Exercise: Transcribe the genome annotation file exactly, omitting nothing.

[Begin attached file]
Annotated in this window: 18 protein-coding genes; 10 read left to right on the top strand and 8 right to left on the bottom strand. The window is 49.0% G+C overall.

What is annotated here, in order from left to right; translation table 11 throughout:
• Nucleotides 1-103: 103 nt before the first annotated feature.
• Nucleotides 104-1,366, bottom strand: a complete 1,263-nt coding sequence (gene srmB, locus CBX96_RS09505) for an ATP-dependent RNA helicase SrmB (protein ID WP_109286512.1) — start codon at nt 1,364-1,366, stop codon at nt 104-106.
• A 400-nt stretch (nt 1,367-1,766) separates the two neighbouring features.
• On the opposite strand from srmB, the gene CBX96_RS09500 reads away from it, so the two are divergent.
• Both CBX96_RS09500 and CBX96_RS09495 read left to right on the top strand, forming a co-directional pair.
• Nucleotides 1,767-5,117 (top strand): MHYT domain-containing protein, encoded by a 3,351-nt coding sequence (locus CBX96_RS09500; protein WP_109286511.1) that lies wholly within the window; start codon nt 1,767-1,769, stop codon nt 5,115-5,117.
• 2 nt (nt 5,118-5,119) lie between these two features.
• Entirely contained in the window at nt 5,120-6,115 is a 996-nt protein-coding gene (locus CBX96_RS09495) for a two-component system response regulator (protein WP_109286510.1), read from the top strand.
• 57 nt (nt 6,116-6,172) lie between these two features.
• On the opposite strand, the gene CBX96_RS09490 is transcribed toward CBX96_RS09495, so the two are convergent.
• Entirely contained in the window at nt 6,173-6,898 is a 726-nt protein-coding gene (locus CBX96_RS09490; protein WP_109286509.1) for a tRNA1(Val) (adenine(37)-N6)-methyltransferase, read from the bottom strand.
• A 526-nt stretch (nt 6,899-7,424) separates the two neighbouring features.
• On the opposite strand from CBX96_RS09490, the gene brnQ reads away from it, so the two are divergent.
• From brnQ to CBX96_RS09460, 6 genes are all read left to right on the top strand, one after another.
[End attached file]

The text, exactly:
Annotated in this window: 18 protein-coding genes; 10 read left to right on the top strand and 8 right to left on the bottom strand. The window is 49.0% G+C overall.

What is annotated here, in order from left to right; translation table 11 throughout:
• Nucleotides 1-103: 103 nt before the first annotated feature.
• Nucleotides 104-1,366, bottom strand: a complete 1,263-nt coding sequence (gene srmB, locus CBX96_RS09505) for an ATP-dependent RNA helicase SrmB (protein ID WP_109286512.1) — start codon at nt 1,364-1,366, stop codon at nt 104-106.
• A 400-nt stretch (nt 1,367-1,766) separates the two neighbouring features.
• On the opposite strand from srmB, the gene CBX96_RS09500 reads away from it, so the two are divergent.
• Both CBX96_RS09500 and CBX96_RS09495 read left to right on the top strand, forming a co-directional pair.
• Nucleotides 1,767-5,117 (top strand): MHYT domain-containing protein, encoded by a 3,351-nt coding sequence (locus CBX96_RS09500; protein WP_109286511.1) that lies wholly within the window; start codon nt 1,767-1,769, stop codon nt 5,115-5,117.
• 2 nt (nt 5,118-5,119) lie between these two features.
• Entirely contained in the window at nt 5,120-6,115 is a 996-nt protein-coding gene (locus CBX96_RS09495) for a two-component system response regulator (protein WP_109286510.1), read from the top strand.
• 57 nt (nt 6,116-6,172) lie between these two features.
• On the opposite strand, the gene CBX96_RS09490 is transcribed toward CBX96_RS09495, so the two are convergent.
• Entirely contained in the window at nt 6,173-6,898 is a 726-nt protein-coding gene (locus CBX96_RS09490; protein WP_109286509.1) for a tRNA1(Val) (adenine(37)-N6)-methyltransferase, read from the bottom strand.
• A 526-nt stretch (nt 6,899-7,424) separates the two neighbouring features.
• On the opposite strand from CBX96_RS09490, the gene brnQ reads away from it, so the two are divergent.
• From brnQ to CBX96_RS09460, 6 genes are all read left to right on the top strand, one after another.